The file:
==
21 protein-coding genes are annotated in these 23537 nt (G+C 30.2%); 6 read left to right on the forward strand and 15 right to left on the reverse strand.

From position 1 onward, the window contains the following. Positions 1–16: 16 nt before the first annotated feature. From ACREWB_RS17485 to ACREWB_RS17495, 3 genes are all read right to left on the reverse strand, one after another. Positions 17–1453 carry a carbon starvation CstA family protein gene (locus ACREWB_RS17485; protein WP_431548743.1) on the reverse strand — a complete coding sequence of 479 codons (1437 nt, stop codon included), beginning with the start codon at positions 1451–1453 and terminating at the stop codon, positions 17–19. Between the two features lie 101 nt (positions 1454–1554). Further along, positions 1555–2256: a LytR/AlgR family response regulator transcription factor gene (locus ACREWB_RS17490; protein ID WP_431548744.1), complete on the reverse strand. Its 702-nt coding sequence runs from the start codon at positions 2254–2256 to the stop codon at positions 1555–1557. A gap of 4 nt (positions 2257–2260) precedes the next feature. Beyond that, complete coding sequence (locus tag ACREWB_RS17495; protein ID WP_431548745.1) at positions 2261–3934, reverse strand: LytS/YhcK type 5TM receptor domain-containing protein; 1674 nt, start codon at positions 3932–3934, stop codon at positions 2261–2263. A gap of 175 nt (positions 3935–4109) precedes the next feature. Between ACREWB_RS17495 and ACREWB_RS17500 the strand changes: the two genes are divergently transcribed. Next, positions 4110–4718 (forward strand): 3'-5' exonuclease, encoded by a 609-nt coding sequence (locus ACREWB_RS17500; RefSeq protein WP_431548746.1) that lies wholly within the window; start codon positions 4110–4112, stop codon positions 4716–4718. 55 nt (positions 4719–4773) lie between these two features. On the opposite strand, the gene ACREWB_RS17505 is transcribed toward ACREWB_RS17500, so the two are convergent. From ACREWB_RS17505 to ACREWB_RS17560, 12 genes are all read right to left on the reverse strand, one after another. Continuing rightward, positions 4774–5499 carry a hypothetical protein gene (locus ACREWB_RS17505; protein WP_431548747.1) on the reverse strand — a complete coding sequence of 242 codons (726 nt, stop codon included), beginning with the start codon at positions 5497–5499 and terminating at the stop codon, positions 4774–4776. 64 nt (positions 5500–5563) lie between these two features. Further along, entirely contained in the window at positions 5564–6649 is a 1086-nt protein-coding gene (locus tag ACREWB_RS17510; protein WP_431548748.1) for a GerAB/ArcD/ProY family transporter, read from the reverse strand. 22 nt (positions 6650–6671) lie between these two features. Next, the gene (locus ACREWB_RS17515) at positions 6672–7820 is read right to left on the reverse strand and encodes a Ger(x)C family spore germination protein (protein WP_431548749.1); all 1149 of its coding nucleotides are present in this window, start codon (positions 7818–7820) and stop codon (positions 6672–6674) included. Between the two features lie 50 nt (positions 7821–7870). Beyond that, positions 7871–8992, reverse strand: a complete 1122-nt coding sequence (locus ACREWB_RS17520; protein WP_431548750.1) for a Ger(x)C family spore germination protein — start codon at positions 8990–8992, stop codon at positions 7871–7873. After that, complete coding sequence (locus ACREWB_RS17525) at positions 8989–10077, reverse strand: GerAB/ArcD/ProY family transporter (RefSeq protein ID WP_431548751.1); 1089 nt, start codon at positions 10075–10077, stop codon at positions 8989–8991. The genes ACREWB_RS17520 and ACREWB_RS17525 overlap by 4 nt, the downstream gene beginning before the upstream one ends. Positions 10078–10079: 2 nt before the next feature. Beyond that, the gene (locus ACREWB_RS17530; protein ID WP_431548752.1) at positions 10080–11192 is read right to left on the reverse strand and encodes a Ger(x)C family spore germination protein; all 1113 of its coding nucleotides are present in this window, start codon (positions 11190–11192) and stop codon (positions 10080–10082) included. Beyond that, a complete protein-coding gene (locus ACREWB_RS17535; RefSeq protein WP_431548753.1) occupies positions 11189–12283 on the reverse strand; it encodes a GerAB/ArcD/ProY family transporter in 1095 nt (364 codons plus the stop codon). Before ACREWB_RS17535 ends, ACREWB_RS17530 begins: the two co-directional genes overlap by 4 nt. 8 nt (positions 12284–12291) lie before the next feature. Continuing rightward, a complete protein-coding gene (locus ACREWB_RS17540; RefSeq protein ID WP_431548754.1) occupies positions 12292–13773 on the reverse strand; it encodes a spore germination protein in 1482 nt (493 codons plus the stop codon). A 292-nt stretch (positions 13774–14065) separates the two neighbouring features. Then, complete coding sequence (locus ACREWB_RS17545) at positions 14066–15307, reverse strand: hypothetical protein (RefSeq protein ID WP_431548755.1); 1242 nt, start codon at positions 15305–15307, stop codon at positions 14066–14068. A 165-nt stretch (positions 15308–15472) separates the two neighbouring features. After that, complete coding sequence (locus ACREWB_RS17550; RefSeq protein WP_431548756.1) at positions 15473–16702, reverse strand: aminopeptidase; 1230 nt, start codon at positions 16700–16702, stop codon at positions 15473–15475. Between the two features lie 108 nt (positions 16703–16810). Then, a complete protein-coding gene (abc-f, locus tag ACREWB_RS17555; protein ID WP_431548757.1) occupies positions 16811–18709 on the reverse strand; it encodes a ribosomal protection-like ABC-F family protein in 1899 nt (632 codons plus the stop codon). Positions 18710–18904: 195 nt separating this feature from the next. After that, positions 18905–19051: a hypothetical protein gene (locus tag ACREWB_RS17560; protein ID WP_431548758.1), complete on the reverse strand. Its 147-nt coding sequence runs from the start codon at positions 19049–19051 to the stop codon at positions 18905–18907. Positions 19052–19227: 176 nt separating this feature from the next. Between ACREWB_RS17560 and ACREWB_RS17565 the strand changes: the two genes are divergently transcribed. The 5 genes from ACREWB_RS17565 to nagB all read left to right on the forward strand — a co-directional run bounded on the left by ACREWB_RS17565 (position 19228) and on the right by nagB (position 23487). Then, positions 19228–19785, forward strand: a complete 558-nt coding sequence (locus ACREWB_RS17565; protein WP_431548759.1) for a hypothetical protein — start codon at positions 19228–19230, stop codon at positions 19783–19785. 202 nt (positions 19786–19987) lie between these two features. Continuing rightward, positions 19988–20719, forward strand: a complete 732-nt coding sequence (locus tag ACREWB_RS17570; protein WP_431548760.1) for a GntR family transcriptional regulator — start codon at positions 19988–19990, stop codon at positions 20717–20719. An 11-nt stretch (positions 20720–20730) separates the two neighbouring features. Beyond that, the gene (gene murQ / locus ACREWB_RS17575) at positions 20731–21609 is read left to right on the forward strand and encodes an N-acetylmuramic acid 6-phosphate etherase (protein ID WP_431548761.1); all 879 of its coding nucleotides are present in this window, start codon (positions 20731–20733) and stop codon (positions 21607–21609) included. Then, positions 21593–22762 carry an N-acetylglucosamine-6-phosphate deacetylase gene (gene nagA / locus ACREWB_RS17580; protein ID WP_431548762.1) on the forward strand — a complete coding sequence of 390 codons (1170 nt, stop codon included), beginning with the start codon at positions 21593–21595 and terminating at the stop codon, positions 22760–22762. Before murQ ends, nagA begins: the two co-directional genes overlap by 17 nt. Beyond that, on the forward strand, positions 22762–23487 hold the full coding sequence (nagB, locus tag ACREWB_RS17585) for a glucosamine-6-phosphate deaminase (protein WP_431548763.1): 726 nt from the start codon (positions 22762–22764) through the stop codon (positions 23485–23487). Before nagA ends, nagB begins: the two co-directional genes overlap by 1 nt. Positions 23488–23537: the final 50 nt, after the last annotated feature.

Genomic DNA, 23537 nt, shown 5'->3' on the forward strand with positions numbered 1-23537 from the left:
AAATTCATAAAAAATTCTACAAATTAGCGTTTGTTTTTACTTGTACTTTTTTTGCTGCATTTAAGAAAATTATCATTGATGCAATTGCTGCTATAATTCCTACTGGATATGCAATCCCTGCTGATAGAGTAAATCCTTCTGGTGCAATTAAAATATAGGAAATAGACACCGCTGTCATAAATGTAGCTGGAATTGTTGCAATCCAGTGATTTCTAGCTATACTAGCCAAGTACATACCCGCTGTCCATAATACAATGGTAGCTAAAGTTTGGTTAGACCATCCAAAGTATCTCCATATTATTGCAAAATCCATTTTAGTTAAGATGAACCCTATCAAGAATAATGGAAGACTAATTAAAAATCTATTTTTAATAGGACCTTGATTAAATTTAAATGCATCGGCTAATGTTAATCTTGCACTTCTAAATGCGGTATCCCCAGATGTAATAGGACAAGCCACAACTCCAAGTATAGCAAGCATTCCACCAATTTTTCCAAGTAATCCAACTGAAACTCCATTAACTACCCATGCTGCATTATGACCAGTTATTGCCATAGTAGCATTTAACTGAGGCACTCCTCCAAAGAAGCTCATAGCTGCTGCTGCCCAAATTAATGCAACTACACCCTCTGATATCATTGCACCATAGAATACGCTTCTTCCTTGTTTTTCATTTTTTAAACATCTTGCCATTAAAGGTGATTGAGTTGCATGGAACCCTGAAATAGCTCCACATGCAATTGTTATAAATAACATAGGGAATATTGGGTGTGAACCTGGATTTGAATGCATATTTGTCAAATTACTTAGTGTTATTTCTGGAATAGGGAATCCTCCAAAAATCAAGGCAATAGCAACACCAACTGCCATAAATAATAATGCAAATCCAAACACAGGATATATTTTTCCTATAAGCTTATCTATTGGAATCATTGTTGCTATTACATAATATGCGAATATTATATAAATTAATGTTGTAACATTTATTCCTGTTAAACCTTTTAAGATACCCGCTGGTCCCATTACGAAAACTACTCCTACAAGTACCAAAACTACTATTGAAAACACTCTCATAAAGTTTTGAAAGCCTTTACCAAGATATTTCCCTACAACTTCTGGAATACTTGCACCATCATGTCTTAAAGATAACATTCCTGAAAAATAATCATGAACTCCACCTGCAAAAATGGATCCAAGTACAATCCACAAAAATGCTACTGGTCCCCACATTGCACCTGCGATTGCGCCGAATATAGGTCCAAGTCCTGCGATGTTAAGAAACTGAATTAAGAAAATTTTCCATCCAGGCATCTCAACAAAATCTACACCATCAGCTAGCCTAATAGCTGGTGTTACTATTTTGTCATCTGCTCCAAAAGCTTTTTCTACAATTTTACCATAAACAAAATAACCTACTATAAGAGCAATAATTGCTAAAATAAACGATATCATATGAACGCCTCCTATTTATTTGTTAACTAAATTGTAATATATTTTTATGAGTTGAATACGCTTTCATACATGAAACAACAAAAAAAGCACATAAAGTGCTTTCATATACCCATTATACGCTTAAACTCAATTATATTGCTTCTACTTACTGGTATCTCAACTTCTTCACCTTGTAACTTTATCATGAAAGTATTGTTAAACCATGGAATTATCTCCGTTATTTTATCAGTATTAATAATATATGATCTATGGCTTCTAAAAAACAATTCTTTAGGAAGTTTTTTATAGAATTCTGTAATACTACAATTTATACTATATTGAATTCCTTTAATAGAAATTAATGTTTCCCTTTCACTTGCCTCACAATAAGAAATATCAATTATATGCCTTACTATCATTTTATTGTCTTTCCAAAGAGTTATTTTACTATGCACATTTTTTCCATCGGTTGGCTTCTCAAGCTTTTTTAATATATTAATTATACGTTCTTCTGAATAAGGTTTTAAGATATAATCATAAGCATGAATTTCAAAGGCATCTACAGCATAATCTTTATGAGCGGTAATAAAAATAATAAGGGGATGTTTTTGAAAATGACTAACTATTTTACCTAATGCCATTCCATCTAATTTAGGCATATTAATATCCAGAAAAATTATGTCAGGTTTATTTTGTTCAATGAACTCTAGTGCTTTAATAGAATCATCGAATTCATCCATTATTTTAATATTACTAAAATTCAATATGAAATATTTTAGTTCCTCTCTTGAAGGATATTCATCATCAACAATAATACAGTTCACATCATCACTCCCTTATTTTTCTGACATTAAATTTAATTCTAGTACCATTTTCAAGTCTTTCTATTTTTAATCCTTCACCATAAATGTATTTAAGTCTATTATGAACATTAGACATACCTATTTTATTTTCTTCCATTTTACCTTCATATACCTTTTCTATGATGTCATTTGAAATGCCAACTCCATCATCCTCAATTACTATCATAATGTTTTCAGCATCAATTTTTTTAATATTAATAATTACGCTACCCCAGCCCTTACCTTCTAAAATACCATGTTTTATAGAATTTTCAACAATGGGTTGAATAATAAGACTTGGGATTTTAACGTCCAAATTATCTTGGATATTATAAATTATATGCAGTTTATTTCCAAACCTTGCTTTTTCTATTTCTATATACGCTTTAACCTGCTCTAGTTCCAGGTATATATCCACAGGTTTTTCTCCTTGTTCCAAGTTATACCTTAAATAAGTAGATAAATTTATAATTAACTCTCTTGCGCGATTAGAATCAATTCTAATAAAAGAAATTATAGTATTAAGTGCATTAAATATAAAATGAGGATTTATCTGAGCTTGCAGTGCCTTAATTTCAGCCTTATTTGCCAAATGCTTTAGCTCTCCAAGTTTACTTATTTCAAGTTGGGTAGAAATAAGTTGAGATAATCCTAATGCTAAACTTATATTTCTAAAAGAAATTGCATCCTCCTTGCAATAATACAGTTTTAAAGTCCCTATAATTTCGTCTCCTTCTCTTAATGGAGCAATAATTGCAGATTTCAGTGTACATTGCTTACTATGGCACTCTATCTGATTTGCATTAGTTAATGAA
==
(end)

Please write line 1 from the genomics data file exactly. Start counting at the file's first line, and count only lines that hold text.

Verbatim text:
21 protein-coding genes are annotated in these 23537 nt (G+C 30.2%); 6 read left to right on the forward strand and 15 right to left on the reverse strand.